In the Report Filter pane of the Design view, if the filter’s name is displayed and a shortcut icon appears in the title bar, it is a shortcut to a filter. This type of filter is sometimes referred to as a linked filter.
If you change the shortcut filter by, for example, removing an attribute, and then save the report, you can either create a local copy of the shortcut or retain the shortcut. If you create a copy, changes made to the filter in this report do not impact other reports. If you keep the shortcut, changes made to the filter in this report are propagated to all other reports that contain a shortcut to the same filter.
An example of a shortcut to a filter is included in Shortcuts to a filter and a template example below.
Shortcut to a template
A template defines the layout of general categories of information in a report. A template specifies the information to retrieve from the data warehouse and how it is displayed in the report grid. Information on the template includes metric default values, banding options, join type setting, and data sorting options. You can create a stand-alone template in the Template Editor. Create a report-specific template using the Report Editor.
A shortcut to a template, which is sometimes referred to as a linked template, functions similarly to a shortcut to a filter.
When you add a template to a report, you can
To choose from these options, right-click on a template in the Object Browser.
In the Grid definition, if the template’s name is displayed and a shortcut icon appears in the title bar, it is a shortcut to a template.
If you change the shortcut template by, for example, adding a metric to Report Objects, and then save the report, you can either create a local copy of the shortcut or retain the shortcut. If you create a copy, changes made to the template in this report do not impact other reports. If you keep the shortcut, changes made to the template data definition in this report are propagated to all other reports that contain a shortcut to the same template. In the example, all those reports display the new metric in Report Objects.
Shortcuts to a filter and a template example
The following procedure creates a report using shortcuts to an existing filter and a template. The template places subcategories and revenue values by year on the report. The filter excludes April, May, and December from the metrics. When you are done, changes made to the shortcuts will impact other reports that use the same filter or template.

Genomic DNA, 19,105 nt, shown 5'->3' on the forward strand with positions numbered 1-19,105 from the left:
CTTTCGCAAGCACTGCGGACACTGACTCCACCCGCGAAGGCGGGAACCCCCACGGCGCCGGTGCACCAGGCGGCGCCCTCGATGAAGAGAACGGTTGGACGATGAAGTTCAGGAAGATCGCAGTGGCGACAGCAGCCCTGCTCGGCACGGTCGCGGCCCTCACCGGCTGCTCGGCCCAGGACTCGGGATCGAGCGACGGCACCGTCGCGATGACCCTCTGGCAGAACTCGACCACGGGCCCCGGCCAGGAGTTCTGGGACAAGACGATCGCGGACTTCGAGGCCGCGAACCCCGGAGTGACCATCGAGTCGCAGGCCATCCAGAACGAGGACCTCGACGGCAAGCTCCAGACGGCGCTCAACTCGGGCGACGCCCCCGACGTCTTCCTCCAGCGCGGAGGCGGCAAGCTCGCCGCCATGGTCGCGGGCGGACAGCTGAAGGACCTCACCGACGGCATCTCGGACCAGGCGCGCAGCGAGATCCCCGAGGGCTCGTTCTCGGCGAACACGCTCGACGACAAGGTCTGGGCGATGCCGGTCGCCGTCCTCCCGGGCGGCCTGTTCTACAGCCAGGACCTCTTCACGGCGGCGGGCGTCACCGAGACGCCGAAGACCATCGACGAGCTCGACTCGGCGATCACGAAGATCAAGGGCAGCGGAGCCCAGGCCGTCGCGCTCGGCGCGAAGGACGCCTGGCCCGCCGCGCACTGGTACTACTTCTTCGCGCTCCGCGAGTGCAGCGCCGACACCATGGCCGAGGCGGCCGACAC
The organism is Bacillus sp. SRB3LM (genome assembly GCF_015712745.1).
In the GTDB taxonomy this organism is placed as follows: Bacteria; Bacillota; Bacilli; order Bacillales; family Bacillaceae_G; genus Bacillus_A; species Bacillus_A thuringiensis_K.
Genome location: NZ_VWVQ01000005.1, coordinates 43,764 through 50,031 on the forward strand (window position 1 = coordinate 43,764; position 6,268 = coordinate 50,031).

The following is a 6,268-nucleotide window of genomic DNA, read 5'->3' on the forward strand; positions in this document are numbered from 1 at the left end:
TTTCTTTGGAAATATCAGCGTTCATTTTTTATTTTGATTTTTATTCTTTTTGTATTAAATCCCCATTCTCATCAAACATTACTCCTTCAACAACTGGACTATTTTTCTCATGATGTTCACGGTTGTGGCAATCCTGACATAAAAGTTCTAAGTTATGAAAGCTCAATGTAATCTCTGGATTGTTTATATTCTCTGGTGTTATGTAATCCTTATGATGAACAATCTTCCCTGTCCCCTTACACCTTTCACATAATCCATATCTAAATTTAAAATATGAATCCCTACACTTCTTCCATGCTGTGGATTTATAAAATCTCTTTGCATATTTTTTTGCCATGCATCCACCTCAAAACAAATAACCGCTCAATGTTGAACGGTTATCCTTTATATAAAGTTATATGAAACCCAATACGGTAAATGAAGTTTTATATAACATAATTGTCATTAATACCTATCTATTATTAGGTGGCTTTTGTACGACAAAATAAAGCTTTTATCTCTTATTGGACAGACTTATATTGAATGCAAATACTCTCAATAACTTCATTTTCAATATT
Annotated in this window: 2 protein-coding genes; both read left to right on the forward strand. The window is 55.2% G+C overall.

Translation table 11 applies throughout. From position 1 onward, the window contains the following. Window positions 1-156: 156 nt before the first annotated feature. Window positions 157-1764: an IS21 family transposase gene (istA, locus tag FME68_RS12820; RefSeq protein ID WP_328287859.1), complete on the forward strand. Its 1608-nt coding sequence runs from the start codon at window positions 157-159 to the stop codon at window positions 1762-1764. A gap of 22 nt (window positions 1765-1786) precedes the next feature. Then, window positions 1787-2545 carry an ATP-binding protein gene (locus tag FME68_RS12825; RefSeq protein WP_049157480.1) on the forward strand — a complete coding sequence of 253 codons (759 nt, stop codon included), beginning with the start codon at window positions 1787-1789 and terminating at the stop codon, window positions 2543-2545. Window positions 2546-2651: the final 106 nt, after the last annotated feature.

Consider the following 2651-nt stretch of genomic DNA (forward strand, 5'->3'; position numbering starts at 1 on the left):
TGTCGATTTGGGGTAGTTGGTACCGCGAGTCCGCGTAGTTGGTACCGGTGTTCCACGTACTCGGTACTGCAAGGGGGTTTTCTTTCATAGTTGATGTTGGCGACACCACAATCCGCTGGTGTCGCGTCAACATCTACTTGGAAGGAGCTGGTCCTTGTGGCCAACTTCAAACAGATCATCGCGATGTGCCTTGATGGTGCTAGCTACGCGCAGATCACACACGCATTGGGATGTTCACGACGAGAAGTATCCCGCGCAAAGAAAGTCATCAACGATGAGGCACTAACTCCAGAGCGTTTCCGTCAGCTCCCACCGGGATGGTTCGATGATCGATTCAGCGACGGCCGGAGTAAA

To create a report with shortcuts to a filter and a template
When the report is executed, it looks like the following report sample.
This report is saved as Shortcuts to Filter and Template.
Now change the view definition of the report, which does not change either of the shortcuts. Move Year from the grid to Report Objects. Add a threshold of revenue greater than $1 million. Format the cell with bold font and 25% grey fill. The report is redisplayed as the following.
This report is saved as Shortcuts to Filter and Template with Thresholds.
This does not change the linked template, because the attribute is removed from the view only; it remains on the Report Objects. The revenue is now calculated for all time, except for April, May, and December, which are excluded from the metric by the filter.
Impact of modifying templates
Recall how changes to a linked filter impact any dependent reports—if you create a local copy, changes made to the filter do not impact other reports. Alternatively, you can keep the shortcut, which allows changes made to the filter in this report to be propagated to all other reports that contain a shortcut to the same filter.
The effects of altering a template are more complex. For example, if a metric is removed from a template, the change can affect all, some, or none of the dependent reports. It depends entirely on how often the metric is included in the view definition of reports. The Template Dependency Validator allows you to conduct a quick impact analysis before saving any changes to a template.
The tool helps prevent the view definition from breaking the report because the view is asking for an object that is no longer in the data definition since it was removed from the underlying template. By alerting you to a potential problem, you can resolve the issue before any reports are affected. For example, a report has a shortcut to a template, which contains Country, Region, Metric 1, and Metric 2. The view filter is set to “Metric 1 > 20.” This is illustrated in the following diagram.
Suppose Metric 1 is removed from the template but not from the report view. When the report is executed, an error occurs because the view filter can no longer be evaluated (Metric 1 no longer exists).
When a template is modified and saved in Desktop, the Template Dependency Validator is triggered. The validator lists:
To resolve the problem, do one of the following:
For the previous example, you could remove the view filter from the view definition of the dependent report.
The changes to the template are not saved until the Template Dependency Validator is closed. For more information on using this tool, see the online help.
An object template allows you to use a predefined structure to begin creating a new object. For example, you may want to create many filters that contain the current month as part of the definition. Having a filter object template that contains the current month allows you to skip the step of defining thatpart of the filter each time you create a filter. In other words, you only have to define that filtering condition once. When you use the filter object template, you automatically have the current month condition in every new filter you create.